Once again! TYB Goes south of the boarder . This time we make it a little further south, Brasil! Brasil is the largest country in south America and has A LOT of people who speak... Portuguese! Brasil is widely know for soccer, Carnival, it's beautiful woman, it's fascinating beaches and the lavishing corner of the world we call the "Amazons." Well I didn't go to Brasil to see any of that. I went to Brasil to drink and get hung over!

The country's home made alcohol is fermented from sugarcane called "Cachaca," or "Pinga" for short. The most common drink made with this stuff is the "Caipirinha!" Really easy to make. Cachaca is mixed with lime, sugar and crushed ice. This is the ultimate drink to have on the beach while kick'n back in the sun! Over the past few years it has been a growing trend to replace the Cachaca with vodka, in which case it would be called a "Caipirosca." A variety of fruits can be added to these drinks including kiwis, strawberry's, yellow lime pineapples, etc. I would say that The Caipirnha is the unofficial drink of Brasil.

The beer is good! I prefer Brahma! Brahma and Antartica or the most common beers in Brasil. However there are a ton of varieties of beers. Bohemia, Sol, Keiser and Skol, just to name a few. The best beer is "Bem Gelada" (icy cold). The only way to drink beers! You could also find some stout beers such as Caacu or Xinga, these are sweet black beers.

"Chope" is a pale blond pilsner draft. It's usually lighter and superior over bottled or canned beers. After vendors receive their kegs of Chope they need to sell it with in days. The best Chope is served within the first 48 hours. The only bummer about drinking Chope in the bar is that they give you an 8 oz glass. The glasses start to pile up on the table. Some make a pyramid, a symbol or badge of honer for bragging rights.

My first stop in Brasil was Pipa! This global village is located in the northeast of Brasil. Beautiful cliffs line the beaches and dolphins fill the warm blue water. I did get a few days of some good small surf. Most of the swell comes from the wind, not much of a break, but an awesome place to relax. The streets, or the main street, are lined with small restaurants, cafes, gift shops and pharmacies. There's a variety of foods from around the world and many fantastic home cooked "hole in the wall" places for a small price. Not to mention the street are filled with mini and big bars. Every night you're sure to find excellent live music, a fly DJ or the raging disco.

It didn't take long for me to feel at home, within 15 minutes I dropped my backpack at my bungalow, or "Pasada," and was sitting in a restaurant called "Golfinho" (the dolphin) over-looking the clear blue ocean with a seafood scramble ("Brahma Chope",) a shot of Pinga and a Caipirinha. I will return to live here one day.

During my ten days in Pipa I ventured out to a small town called "Tibau Do Sul." Here you can watch the sunset in the south, over-looking a huge river mouth flooding into the open ocean. I visited a small bar named "Marceleos." This small six stool bar is located on the main street as you enter the beach. Marceleo was a awesome bartender. You could tell he loved his job, loved his home and loves life. This guy puts a lot of energy and fun into his job without even trying. A natural born bartender. Got to love it. Marceleos' staple drinks were not bad either. His caipirinhas consisted of a south American fruit called "Maracuja" and he used a top grade pinga called "Ypioca." It's pinga, fruit, a little sugar, with ice, with a local flower and a straw served in a wooden cup. Not only was the presentation amazing so was the drink. He also had a huge glass jar filled with pinga and local grapes fermenting on the bar. Visitors and local crew helped themselves to shots. I did not think I was going to like it as much as I did, but the sweet tasty shot hit the spot. I felt I was enjoying an appetizer rather then taking a shot.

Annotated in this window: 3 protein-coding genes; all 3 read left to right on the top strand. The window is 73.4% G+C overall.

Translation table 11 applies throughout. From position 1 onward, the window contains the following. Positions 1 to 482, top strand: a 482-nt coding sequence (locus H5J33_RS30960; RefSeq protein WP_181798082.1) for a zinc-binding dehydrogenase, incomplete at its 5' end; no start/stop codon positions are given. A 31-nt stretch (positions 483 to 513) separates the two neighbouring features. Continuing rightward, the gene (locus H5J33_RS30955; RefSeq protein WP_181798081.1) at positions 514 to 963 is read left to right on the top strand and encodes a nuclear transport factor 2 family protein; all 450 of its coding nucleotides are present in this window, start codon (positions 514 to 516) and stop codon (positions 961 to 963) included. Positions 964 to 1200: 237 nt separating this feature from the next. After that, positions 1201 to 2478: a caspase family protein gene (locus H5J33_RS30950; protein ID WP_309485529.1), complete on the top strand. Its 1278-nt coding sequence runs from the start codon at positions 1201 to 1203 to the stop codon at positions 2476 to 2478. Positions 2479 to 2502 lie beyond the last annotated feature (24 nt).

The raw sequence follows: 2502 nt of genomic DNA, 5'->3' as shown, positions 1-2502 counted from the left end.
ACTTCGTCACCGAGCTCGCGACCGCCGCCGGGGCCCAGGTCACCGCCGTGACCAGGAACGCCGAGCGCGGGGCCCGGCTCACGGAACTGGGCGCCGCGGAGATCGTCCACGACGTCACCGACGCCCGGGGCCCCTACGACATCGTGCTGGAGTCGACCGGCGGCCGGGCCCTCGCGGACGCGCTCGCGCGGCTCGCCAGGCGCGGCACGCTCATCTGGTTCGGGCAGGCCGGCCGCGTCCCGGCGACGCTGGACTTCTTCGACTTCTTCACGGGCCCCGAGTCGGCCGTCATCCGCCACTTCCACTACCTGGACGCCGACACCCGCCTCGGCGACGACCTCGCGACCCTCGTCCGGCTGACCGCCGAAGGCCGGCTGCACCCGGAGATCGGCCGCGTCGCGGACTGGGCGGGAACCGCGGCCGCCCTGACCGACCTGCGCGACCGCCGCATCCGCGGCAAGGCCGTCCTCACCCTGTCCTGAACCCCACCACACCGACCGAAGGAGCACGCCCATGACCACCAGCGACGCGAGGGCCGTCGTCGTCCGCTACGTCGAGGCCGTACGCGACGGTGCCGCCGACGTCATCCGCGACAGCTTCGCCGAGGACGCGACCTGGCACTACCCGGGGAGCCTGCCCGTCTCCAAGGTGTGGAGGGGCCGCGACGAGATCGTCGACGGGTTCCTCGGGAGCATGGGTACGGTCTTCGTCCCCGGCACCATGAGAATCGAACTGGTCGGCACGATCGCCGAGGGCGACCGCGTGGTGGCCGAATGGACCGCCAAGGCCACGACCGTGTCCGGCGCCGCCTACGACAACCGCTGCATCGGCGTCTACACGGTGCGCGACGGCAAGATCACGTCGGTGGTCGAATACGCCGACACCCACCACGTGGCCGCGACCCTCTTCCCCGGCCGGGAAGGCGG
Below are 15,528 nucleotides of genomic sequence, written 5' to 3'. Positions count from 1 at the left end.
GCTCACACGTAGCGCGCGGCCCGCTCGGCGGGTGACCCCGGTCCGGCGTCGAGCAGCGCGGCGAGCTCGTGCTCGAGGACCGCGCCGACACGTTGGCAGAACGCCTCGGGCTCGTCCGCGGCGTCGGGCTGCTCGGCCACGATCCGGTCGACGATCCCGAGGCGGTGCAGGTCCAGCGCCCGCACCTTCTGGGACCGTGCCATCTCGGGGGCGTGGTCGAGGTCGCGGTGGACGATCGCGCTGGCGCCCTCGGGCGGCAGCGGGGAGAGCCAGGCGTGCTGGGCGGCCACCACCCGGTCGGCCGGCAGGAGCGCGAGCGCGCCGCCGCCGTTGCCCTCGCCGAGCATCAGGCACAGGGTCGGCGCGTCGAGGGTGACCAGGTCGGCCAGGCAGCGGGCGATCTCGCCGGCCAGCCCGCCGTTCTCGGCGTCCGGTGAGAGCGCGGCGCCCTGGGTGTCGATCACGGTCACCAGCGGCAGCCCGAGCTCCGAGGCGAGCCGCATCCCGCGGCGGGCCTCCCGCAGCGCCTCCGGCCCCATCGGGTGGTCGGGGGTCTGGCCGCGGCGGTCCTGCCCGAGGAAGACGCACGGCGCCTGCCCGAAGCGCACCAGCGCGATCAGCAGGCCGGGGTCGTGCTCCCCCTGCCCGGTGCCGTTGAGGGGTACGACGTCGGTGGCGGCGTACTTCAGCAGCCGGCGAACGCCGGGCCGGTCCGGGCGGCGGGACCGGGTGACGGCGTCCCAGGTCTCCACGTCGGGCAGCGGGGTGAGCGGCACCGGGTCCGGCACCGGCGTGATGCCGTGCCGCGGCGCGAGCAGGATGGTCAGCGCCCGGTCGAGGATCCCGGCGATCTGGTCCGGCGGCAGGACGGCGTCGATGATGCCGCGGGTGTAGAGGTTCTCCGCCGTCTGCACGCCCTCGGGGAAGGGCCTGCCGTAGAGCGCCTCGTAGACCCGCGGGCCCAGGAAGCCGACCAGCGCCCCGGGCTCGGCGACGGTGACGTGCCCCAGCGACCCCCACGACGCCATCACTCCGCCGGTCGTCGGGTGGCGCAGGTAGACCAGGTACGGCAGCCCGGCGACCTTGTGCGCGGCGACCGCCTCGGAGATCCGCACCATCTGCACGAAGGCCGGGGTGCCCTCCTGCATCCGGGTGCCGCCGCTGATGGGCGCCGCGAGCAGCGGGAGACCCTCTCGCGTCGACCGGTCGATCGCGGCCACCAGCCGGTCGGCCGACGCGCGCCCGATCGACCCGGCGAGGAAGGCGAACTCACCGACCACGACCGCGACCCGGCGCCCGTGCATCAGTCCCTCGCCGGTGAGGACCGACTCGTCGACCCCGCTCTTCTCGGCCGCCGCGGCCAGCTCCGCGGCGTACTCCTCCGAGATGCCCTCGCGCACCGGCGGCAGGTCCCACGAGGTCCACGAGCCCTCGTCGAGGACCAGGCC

My stay in Pipa was short but sweet. If you like to escape from the crowds Pipa is a must. (Do it soon because the secret is out. In a few years the world cup of soccer will have games an hour away in a major city called "Natal." They're building a new international airport there, conveniently located but prices will rise and crowds will increase.)

There is no place like Rio! And its true. It hard to believe it took me seventeen years to make it back to Rio DE Janeiro. The last time I was in Rio it was the world cup of soccer in 1994, a lot has changed for the better. The drinking and driving laws changed. It's now illegal to drive with any alcohol in your system. That's right, ZERO tolerance. I was pleased to see Cariocas (people from Rio) drinking responsibly. Another thing that changed is smoking in restaurants. NO MORE! I was STOKED! This made going out much more enjoyable. One more change I noticed is the "Green" movement. I saw many people on the streets picking up trash and recycling. The beach's, for the most part, were spotless, and we're talking about the beaches of Rio, where there are tens of thousands of people on the beach every day, all summer long. These are good signs for Brasil.